Voice from the Lab: Dr. Niklas Feldhahn
I am currently an early career researcher and junior group leader at Imperial College London. Action Against Cancer supports my work investigating the underlying mechanisms that promote genome instability during cancer initiation as well as the functions of recurrent genetic alterations found in cancer and haematological malignancies.
Cancer initiation and progression is characterized by the loss of genome integrity and genomic alterations arising as a consequence can be beneficial to cancer cells if they lead to the activation or suppression of crucial cellular functions that promote or interfere with the viability of the cancer cell, respectively.
What are you currently working on?
Most of the research my team undertakes requires the generation of large data sets that are analysed by a bioinformatician. With the support of Action Against Cancer, we recently showed that during leukaemia initiation pre-leukemic cells suffer from transcription-associated genomic instability leading to increased fragility of cell type-specific genes, which are often genetically altered in haematological tumours. Hence, our results suggest that transcription-associated genomic instability is a driver of genomic alterations in haematopoietic cancer cells.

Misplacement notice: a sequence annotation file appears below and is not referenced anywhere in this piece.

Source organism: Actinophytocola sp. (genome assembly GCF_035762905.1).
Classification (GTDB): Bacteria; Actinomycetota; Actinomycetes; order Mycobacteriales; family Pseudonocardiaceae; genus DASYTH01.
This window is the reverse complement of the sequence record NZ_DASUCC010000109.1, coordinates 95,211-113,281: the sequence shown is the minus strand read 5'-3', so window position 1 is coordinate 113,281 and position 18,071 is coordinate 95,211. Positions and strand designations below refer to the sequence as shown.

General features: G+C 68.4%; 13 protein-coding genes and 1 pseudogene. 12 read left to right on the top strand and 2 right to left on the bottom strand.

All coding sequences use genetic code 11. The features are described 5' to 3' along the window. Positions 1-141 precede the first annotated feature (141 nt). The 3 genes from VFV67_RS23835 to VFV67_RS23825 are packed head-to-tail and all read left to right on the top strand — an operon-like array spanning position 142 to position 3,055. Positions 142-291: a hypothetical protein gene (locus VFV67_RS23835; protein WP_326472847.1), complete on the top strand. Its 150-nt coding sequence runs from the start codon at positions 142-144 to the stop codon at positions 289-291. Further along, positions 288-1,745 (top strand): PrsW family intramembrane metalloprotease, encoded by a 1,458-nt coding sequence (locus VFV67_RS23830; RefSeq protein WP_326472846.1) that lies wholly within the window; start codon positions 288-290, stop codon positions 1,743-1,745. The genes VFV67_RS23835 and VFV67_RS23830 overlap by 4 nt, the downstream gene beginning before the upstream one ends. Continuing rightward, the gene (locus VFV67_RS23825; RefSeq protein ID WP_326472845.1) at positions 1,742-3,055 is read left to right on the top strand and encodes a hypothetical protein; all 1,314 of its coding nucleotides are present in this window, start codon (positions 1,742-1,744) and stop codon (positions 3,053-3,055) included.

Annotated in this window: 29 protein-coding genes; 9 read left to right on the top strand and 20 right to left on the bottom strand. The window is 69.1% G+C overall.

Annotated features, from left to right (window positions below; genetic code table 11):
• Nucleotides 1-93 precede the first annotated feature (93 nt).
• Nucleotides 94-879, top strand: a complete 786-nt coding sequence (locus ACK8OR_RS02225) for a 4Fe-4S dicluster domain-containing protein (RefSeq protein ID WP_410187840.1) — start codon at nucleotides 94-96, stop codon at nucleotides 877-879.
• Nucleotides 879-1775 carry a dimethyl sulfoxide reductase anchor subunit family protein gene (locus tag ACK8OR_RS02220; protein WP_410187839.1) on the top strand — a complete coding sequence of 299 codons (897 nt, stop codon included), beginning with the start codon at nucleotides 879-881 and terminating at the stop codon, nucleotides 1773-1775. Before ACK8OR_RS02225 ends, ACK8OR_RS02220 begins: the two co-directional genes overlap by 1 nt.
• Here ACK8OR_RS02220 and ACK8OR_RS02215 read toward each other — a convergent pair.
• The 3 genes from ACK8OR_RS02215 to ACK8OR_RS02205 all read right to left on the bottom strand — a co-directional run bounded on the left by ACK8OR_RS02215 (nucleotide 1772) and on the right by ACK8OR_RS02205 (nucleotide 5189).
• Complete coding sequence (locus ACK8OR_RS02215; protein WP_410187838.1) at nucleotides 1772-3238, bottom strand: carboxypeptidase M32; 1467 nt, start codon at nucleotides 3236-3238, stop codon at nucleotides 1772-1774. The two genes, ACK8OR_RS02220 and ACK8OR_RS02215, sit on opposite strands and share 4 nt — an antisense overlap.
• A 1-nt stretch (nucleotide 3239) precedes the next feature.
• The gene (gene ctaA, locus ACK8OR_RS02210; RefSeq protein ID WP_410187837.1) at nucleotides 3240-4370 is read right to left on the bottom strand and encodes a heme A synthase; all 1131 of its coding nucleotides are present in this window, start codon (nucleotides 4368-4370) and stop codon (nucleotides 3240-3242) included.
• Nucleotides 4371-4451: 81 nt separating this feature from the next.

Another project funded by Action Against Cancer investigates genetic alterations in metastatic vs. non-metastatic tumours of pancreatic origin. By using whole genome sequencing as a method we aim to identify genomic alterations associated with the propensity to promote metastasis that could serve as potential targets for therapy.
What motivates you?
Research is a continuous process that uncovers important information, which can be useful and beneficial for cancer patients and current therapies. The moments of finding answers to open questions, especially if they allow better targeting of cancer cells, are the main driver of my work.Back to 'News and Events' main menu